What’s in your water? Researchers identify new toxic byproducts of disinfecting drinking water

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When phenols, compounds that are commonly found in drinking water, mix with chlorine, hundreds of unknown, potentially toxic byproducts are formed.

Mixing drinking water with chlorine, the United States’ most common method of disinfecting drinking water, creates previously unidentified toxic byproducts, says Carsten Prasse from Johns Hopkins University and his collaborators from the University of California, Berkeley and Switzerland.

The researchers’ findings were published this past week in the journal Environmental Science & Technology.

“There’s no doubt that chlorine is beneficial; chlorination has saved millions of lives worldwide from diseases such as typhoid and cholera since its arrival in the early 20th century,” says Prasse, an assistant professor of Environmental Health and Engineering at The Johns Hopkins University and the paper’s lead author.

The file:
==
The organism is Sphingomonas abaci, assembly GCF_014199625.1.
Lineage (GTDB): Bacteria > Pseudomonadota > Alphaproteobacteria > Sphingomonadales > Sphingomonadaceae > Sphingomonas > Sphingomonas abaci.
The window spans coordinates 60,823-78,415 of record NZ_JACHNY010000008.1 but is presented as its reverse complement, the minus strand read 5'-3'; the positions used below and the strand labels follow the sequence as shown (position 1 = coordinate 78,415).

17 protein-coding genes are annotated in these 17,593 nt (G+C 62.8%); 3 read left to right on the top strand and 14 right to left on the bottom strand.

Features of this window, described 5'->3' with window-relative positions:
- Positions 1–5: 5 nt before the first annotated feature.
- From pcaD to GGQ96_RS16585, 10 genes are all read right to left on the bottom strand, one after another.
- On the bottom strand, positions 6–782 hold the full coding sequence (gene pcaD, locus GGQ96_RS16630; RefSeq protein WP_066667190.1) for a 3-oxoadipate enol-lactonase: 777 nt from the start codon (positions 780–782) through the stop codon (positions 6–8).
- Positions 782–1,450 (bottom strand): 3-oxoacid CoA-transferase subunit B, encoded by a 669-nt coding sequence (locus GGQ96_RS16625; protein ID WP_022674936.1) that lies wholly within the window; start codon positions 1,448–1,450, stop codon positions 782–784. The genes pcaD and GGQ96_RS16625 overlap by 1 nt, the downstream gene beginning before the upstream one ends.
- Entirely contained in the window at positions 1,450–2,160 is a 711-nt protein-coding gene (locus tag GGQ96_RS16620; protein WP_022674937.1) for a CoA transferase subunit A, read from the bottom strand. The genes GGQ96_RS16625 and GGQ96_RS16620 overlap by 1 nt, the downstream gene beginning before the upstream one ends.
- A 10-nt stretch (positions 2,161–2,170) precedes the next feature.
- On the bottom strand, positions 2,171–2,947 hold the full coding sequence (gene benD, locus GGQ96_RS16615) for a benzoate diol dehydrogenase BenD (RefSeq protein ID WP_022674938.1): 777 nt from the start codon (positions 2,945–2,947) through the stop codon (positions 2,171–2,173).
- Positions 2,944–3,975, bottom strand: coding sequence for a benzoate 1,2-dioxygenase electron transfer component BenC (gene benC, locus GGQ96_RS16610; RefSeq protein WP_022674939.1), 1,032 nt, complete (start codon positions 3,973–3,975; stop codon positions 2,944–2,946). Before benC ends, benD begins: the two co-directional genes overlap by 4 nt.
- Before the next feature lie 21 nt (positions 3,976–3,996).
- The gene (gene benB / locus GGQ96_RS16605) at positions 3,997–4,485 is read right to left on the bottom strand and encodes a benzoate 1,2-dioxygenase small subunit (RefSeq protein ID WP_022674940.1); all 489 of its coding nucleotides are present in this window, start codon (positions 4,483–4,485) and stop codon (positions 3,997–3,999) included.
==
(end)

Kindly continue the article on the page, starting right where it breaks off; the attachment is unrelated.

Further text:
“But that process of killing potentially fatal bacteria and viruses comes with unintended consequences. The discovery of these previously unknown, highly toxic byproducts, raises the question how much chlorination is really necessary.”

Continue reading… “What’s in your water? Researchers identify new toxic byproducts of disinfecting drinking water”

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Absorbing Too Much Chlorinated Water Increases Risk of Cancer

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People who regularly swim in chlorinated pools or take lots of showers or baths are at an increased risk of cancer.

Swimming too much – or even taking too many baths or showers – could increase the risk of developing bladder cancer, warn environmental health experts.  Carcinogenic chemicals called trihalomethanes (THMs), created as a byproduct of chlorinating water, can be absorbed through the skin, they say.

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